2. This is actually a logistical problem, although it is exacerbated by rules like these. Since land-prices in Hawaii are sky high it is actually more economical to ship in things than to grow or source them locally. In fact, I’ve been told the entire series of Islands would collapse in about three or four days without regular shipments, which helps explain the enormous cost of goods there.

          I imagine allowing foreign competition in shipping might bring prices down for them, but I wonder if it would actually make those places ‘affordable’. Honestly, I don’t think it will. At least not for Hawaii in particular.

        3. Shipping costs is a problem only because the Jones Act makes it more expensive to ship from Honolulu to either California or China than between China and California.

      2. KDN|9.25.17 @ 3:27PM|#
        “Dunno about Alaska (I suspect it may be partially mitigated by its reliance on air transport),”

        AK residents also get an annual handout of US tax money.

        1. That would be Alaska state money. The AK Permanent Fund, and the annual distribution to residents of part of the investment returns of the Fund, came from state taxes and other state revenue on oil production from state lands. The Feds and “US tax money” have nothing to do with it.

  3. How long does the U.S. taxpayer have to shore up Puerto Rico some 120 years after acquiring it? Let them be an independent nation like not a few other Caribbean islands with far fewer people. [I wonder how things would be today had the Spanish government accepted the U.S.’s offer to acquire Cuba for $100 million back in the 1840s?]

  4. So a ship from another country, or whose owners are from another country, cannot travel from port to port within the United States delivering or picking up goods.

    Why not make a port call in Jamaica, Dominican Republic, or one of the many other non-US islands, then continue on to Puerto Rico? Wouldn’t this effectively circumvent the Jones Act?

    1. “Why not make a port call in Jamaica, Dominican Republic, or one of the many other non-US islands, then continue on to Puerto Rico? Wouldn’t this effectively circumvent the Jones Act?”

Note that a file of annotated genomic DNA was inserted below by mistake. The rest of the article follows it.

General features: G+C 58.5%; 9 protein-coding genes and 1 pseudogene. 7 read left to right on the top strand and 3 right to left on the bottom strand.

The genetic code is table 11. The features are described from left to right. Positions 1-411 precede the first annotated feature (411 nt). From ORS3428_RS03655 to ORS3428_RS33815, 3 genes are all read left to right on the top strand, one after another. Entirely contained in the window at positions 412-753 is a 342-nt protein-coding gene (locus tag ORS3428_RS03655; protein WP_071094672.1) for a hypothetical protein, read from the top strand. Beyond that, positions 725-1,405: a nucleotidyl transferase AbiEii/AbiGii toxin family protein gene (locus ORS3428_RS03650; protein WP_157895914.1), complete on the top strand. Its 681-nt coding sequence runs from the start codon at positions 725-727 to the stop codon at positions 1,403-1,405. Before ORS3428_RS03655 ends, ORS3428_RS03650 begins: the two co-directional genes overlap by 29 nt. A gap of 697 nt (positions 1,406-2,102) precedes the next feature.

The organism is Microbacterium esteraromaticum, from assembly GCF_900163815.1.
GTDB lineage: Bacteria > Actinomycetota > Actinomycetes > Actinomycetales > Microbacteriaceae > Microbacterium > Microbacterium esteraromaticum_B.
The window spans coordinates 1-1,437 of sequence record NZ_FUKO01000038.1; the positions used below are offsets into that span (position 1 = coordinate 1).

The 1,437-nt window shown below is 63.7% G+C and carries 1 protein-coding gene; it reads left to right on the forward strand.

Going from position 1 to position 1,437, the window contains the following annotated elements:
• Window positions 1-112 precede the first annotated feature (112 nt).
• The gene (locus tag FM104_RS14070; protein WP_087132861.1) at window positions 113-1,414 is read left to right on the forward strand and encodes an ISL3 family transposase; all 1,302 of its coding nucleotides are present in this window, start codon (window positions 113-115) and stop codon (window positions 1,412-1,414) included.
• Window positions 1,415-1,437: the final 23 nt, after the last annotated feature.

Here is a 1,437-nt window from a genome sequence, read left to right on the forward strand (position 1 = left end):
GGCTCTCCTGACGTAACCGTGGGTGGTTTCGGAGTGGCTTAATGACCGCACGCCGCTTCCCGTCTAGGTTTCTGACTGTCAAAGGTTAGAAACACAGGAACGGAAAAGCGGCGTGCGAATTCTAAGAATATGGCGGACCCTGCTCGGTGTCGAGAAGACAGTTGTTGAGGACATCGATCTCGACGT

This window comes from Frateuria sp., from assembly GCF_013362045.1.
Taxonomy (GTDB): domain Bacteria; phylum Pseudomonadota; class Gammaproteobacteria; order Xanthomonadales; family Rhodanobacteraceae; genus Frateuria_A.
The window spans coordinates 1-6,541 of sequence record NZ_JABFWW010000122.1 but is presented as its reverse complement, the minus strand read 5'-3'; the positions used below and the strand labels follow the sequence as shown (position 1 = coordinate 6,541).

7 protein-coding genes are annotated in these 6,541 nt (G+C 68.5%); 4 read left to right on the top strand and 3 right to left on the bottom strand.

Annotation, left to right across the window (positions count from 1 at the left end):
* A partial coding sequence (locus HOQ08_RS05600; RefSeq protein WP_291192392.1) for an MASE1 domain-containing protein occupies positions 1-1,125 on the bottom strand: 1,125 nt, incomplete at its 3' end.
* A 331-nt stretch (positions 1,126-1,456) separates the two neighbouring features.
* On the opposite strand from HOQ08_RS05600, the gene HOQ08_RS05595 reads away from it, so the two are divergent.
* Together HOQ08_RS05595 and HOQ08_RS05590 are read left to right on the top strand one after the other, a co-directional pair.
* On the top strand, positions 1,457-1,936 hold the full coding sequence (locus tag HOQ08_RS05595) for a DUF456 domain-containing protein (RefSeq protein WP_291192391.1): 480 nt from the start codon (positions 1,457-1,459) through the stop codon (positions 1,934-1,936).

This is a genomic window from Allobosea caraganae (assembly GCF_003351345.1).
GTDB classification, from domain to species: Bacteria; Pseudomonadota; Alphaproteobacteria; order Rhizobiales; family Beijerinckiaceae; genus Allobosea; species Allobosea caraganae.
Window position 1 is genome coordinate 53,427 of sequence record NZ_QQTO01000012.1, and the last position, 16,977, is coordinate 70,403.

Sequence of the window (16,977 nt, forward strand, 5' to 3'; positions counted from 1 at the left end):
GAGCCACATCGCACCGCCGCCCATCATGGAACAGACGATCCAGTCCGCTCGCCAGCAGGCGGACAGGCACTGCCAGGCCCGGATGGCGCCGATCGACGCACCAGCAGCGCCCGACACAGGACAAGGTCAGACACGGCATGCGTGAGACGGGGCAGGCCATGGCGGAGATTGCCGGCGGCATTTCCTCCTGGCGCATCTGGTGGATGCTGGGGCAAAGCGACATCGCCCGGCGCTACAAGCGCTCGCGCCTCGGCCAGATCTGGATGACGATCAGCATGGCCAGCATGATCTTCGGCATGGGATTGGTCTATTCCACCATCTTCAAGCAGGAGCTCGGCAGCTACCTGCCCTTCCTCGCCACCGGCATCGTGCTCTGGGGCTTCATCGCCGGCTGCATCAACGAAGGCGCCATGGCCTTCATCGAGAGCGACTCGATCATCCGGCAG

Yes, but that alone adds to shipping costs.

      1. clearly a little math would go a long way here…which option is the least cost approach?

  5. “Fortunately the Department of Homeland Security has recognized this problem and has waived the Jones Act for fuel shipping for the time being.”

    …uh, in other news: A Federal Agency can just waive its hands and ignore Congressionally enacted laws.

    1. Sometimes (in fact quite often), waiver authority is written into the laws themselves.

  6. RE: Hey, Congress: If You Really Want to Help Puerto Rico Recover, Dump the Jones Act
    Crony law benefitting U.S. shipping companies will drive up costs, extend hurricane crisis.

    That’s the point.
    Cronyism will prosper at the people’s expense in PR.
    There’s nothing wrong with cronyism as long as the right people get the right amount of cash under the table. Just look at Haiti as an example as to who got the money and who got fucked.

  7. Heck, sell the entire island to China.

  8. Scott should know that the same Senator Wesley Livsey Jones who created that coastwise navigation law to thwart the hardy boys of the Rum Fleet also wrote the Five and Ten Jones law. This was a law absolutely making light beer a shoot-first federal felony with a five-year prison term and a fine. The 10 grand fine might not sound like much, but it was enough money to pay for 15 pounds of gold. This law was passed a couple of days before Dry Hope Herbert Hoover placed his Quaker hand on the King James Version to take the oath as President on March 4, 1929. Within two weeks the papers and Time Magazine were squalling about the Stock Market Crash.
    Puerto Rico sought independence when Hoover was President, and the Virgin Islands demanded relief from dry Tee-totalitarianism. Free my peeps!

    1. whippersnapper!!!

  9. its another leftist agenda
    no matter who supports it

  10. And Davis-Bacon?

    1. The Davis Bacon requirements on PR are essentially below the executice order requiring $10.10 per hour on federal contracts that Obama signed.

  11. The problem is transporting over land to areas that are hard to get to. A lot of truck drivers don’t or won’t report for duty.